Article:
Researchers in Heidelberg Investigate Intracellular Transport
Third funding period: over EUR 12 million from DFG for Collaborative Research Centre 638
After positive international evaluation, Heidelberg University’s Collaborative Research Centre 638 “Dynamics of Macromolecular Complexes in Biosynthetic Transport” will be continuing its work for another four years.
Model of a nuclear pore
Picture: SFB 638
The German Research Foundation (DFG) has approved funding to the tune of approx. EUR 12.4 million for this third and last funding period. The integrated research venture comprises 17 projects in which scientists from various disciplines investigate how and with what consequences large molecular complexes are transported within cells and localised to the right places.
Processes for which the operation of intracellular transport is of major significance are manifold. They include the control of an organisms’ “internal clock”. Likewise, they are crucial for the ability to produce correctly folded proteins at the right time and to make them available inside a cell or in an organism at the right location. Such mechanisms are exploited by viruses for their formation and for their transport out of infected cells. “There are many other examples of how this sector of basic research touches on medical issues,” says the coordinator of the Research Centre, Prof. Dr. Felix Wieland of Heidelberg University Biochemistry Center. “They include widespread neurodegenerative conditions like Alzheimer’s disease, in which the correct folding of proteins plays a crucial part, or hyperlipidemia, where the transport of cell surface proteins may be dysfunctional.”
Prof. Wieland emphasises that Heidelberg is internationally up among the front runners in the molecular life sciences. “The scope of the issues we are working on here enables us to employ an interdisciplinary approach within the Research Centre that is highly unusual both methodologically and in terms of content,” says Prof. Wieland. The work done so far by SFB 638, which was set up in 2004, has produced “exciting results”. One example is the description of the formation and cell-exiting mechanism of AIDS viruses, another the definition of the cell-internal location of formation of so-called flavivirus particles. The scientists have also succeeded in deciphering a general mechanism of membrane scission. In addition, they have put together substructures of the nuclear pore in the test tube, which Wieland refers to as a major advance on the road to understanding one of the most complex structures in cells.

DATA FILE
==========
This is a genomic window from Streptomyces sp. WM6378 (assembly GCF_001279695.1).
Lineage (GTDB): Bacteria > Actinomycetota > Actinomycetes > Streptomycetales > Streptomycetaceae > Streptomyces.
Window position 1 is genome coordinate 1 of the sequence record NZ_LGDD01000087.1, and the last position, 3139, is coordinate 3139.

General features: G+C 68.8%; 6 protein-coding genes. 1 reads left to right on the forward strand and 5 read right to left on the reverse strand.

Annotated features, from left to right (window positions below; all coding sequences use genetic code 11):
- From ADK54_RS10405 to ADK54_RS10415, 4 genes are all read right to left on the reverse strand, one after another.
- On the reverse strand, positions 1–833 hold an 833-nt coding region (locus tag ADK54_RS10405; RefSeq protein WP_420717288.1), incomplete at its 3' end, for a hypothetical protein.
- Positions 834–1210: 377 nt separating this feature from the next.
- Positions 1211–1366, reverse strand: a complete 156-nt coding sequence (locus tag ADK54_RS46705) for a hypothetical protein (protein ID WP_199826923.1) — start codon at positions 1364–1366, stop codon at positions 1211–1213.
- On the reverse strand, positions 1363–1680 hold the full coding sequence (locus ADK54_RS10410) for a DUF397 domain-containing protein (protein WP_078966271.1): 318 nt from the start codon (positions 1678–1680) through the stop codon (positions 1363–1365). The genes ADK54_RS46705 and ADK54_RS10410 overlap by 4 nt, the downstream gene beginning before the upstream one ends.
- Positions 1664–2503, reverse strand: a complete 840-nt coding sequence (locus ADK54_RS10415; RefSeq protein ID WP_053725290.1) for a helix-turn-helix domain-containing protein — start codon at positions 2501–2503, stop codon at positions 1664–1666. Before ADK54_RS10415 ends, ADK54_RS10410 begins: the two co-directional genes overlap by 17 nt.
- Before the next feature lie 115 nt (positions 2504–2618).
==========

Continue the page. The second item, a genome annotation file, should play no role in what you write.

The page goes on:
“One fascinating aspect of this integrated research venture is that in many cases findings from our basic research have a profound relevance for important medical issues,” Prof. Wieland adds. Alongside Heidelberg University Biochemistry Center (BZH), Center for Molecular Biology (ZMBH) and Centre for Organismal Studies (COS), virological projects at the Medical Faculty Heidelberg and a research venture by the European Molecular Biology Laboratory (EMBL) are also involved in the Collaborative Research Centre “Dynamics of Macromolecular Complexes in Biosynthetic Transport”.
For more information, go to http://www.uni-heidelberg.de/zentral/bzh/sfb638.html.
Prof. Dr. Felix Wieland
Heidelberg University Biochemistry Centre
phone: +49 6221 54-4150
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Marietta Fuhrmann-Koch | idw
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